by Jamie Bushell
May 10, 2011
Times of political and cultural upheaval often lead to periods of deep introspection and personal change. In a review of the 2010 film "My Perestroika," writer Jamie Bushell discusses the ways in which this film portrays just this sort of experience for a group of former classmates, as they look back on what life was like for them in the Former Soviet Union, both before and after the fall of communism.
by Daniel E Levenson, ALM
May 6, 2011
The New Center for Arts and Culture has been doing some impressive work in Boston, creating events and programs which have a Jewish flavor, but are open and accessible to all. In this piece, new Vilna Review publisher Daniel E. Levenson writes about this year's Mimouna Celebration, an event which drew hundreds of Jews and Muslims from the Boston area to an evening of laughter, discussion and music all centered around the traditional Moroccan Jewish holiday of Mimouna, which marks the end of Passover.
February 18, 2011
The debates between the ancient sages Hillel and Shamai have fascinated scholars and observant Jews for thousands of years. In this new book by Joseph Telushkin, the author attempts a closer look at Hillel, considering the overall architecture of his ideas and why they remain relevant today. In this review, Gerald Sorin, professor, author and Director of Jewish Studies at the State University of New York at New Paltz, offers a candid and engaging review of Mr, Telushkin's new work.
January 28, 2011
People love the work of William Shakespeare for many reasons – the fluidity of the language, the clever turning of a phrase, the heart-breaking stories of love, loss and revenge. But we also like Shakespeare because he makes us think about our own lives and the societies in which we live. And while he may have intended to hold a mirror up to his own Elizabethan society, what he has bequeathed us is clearly so much more than that. What we have in many of his plays is in fact a tool for better understanding ourselves and our cultures, an activity which is essential for all free and healthy societies, one might argue. This idea, that Shakespeare is challenging us in the here and now, was clearly at the center of a discussion held on stage at the Paramount Theater in downtown Boston this past week, at an event entitled “Shakespeare’s Jews.” The program, which was held in anticipation of an ArtsEmerson staging of The Merchant of Venice, this coming March and starring Oscar winner F. Murray Abraham in the role of Shylock.
January 18, 2011
The Israel Philharmonic Orchestra is about to embark on a seven-city US tour in celebration of their 75th anniversary. Recently, Principal Bass player Peter Marck, took some time to answer a few questions about the history of the orchestra and its role in Israeli society.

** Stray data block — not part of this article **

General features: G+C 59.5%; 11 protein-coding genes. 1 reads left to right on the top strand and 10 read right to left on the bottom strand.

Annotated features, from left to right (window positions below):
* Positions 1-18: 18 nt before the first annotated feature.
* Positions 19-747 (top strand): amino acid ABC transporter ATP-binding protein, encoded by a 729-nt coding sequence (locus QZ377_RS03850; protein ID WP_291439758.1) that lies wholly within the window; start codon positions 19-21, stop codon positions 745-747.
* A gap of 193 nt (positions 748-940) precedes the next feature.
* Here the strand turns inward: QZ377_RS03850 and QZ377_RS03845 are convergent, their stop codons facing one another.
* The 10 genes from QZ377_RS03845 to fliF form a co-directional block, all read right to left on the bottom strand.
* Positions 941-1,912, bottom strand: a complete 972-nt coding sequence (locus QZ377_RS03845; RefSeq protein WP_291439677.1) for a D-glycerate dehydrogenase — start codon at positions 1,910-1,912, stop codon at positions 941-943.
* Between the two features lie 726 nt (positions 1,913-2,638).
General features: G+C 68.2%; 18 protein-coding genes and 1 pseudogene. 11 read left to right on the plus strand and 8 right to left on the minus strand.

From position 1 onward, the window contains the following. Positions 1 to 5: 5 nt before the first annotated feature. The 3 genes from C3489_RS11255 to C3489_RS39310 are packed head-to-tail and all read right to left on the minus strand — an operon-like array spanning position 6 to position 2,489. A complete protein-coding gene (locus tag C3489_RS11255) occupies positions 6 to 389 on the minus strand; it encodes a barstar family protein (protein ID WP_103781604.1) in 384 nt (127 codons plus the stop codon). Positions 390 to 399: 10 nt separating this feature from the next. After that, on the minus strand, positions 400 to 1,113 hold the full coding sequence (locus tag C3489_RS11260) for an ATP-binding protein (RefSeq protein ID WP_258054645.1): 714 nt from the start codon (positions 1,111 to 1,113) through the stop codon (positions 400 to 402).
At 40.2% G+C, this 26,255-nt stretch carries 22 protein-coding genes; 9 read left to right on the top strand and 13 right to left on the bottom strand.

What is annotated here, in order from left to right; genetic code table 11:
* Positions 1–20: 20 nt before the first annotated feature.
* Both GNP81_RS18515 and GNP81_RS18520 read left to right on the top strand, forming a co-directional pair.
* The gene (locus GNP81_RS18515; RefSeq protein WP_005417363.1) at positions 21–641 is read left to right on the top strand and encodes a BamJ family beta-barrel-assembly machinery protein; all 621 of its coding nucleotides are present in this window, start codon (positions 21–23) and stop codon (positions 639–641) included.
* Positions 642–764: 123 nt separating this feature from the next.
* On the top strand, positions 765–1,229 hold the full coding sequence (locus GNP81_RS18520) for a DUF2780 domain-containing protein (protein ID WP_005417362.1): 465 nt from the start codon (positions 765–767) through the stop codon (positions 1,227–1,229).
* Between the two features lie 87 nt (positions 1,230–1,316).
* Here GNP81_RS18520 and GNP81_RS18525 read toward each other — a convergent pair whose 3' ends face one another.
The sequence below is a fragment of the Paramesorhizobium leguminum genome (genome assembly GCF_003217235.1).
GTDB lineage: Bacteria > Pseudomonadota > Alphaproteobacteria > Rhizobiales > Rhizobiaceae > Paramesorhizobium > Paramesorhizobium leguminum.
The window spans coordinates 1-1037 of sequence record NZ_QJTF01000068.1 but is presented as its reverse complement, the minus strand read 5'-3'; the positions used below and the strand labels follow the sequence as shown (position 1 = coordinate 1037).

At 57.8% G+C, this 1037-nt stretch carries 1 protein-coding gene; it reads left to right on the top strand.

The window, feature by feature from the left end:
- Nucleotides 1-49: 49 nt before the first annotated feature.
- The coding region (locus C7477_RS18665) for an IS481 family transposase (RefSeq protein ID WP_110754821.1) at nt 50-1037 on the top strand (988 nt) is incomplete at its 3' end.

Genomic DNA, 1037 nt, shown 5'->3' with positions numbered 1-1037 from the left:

by Daniel E. Levenson, ALM
January 3, 2011
In July of 2005 I passed up a chance to see one of the artist Marc Chagall’s more famous works – the stained-glass windows that adorn the chapel of Hadassah Hospital in Jerusalem. To be fair, I had other things on my mind at the time, having just left the emergency room where I had spent the night passing in and out of consciousness while hooked up to an IV, battling some unknown virus which had rendered me severely dehydrated and border-line delirious. But that’s a tale for another time - what I am interested in discussing here is not my experiences with the Israeli healthcare system (which was, on the whole, positive if not a bit confusing) but the artist whose work I did not see as I nibbled on some dry toast in the back of a taxi cab, heading for a friend’s apartment to convalesce. Despite this less than happy episode, Chagall, a name I had known, but an artist whose work I was not very familiar with, continued to carry in my mind a connection to Jerusalem and Israel and Jewish art, all very positive things.
Welcome to the New Vilna Review
*A Note From the Publisher - February 8, 2012*
Dear readers and contributors,
The New Vilna Review has been going through some changes the past few
months, and our focus has shifted to offering an expanded selection of
poetry, fiction and arts writing. We are once again accepting submissions,
and look forward to continuing to publish some of the most interesting and
thought provoking work in the world of Jewish arts and letters.
-Daniel E. Levenson
Publisher and Editor-in-Chief
The New Vilna Review
New Vilna Review Insulated Travel Mug
This 16 oz. travel mug features an original design by local New England artist Sarah Pelletier. These mugs make great gifts for friends, family, colleagues or treat yourself and know you are helping to support Jewish arts and culture.